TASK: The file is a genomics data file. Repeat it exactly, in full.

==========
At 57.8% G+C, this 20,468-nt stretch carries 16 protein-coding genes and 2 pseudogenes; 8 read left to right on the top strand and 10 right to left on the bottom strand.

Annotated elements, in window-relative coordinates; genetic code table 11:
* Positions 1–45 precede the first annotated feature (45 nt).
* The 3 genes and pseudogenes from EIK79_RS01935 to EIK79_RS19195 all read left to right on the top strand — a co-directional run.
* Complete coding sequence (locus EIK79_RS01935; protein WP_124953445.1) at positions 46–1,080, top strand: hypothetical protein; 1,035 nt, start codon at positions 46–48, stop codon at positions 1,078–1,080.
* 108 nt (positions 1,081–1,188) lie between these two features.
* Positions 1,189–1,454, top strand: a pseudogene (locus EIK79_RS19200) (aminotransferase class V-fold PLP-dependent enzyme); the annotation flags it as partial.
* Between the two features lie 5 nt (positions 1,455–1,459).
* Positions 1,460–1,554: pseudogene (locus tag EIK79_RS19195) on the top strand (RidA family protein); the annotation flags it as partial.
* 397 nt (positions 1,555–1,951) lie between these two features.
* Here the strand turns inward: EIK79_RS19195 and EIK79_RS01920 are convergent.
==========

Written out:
At 57.8% G+C, this 20,468-nt stretch carries 16 protein-coding genes and 2 pseudogenes; 8 read left to right on the top strand and 10 right to left on the bottom strand.

Annotated elements, in window-relative coordinates; genetic code table 11:
* Positions 1–45 precede the first annotated feature (45 nt).
* The 3 genes and pseudogenes from EIK79_RS01935 to EIK79_RS19195 all read left to right on the top strand — a co-directional run.
* Complete coding sequence (locus EIK79_RS01935; protein WP_124953445.1) at positions 46–1,080, top strand: hypothetical protein; 1,035 nt, start codon at positions 46–48, stop codon at positions 1,078–1,080.
* 108 nt (positions 1,081–1,188) lie between these two features.
* Positions 1,189–1,454, top strand: a pseudogene (locus EIK79_RS19200) (aminotransferase class V-fold PLP-dependent enzyme); the annotation flags it as partial.
* Between the two features lie 5 nt (positions 1,455–1,459).
* Positions 1,460–1,554: pseudogene (locus tag EIK79_RS19195) on the top strand (RidA family protein); the annotation flags it as partial.
* 397 nt (positions 1,555–1,951) lie between these two features.
* Here the strand turns inward: EIK79_RS19195 and EIK79_RS01920 are convergent.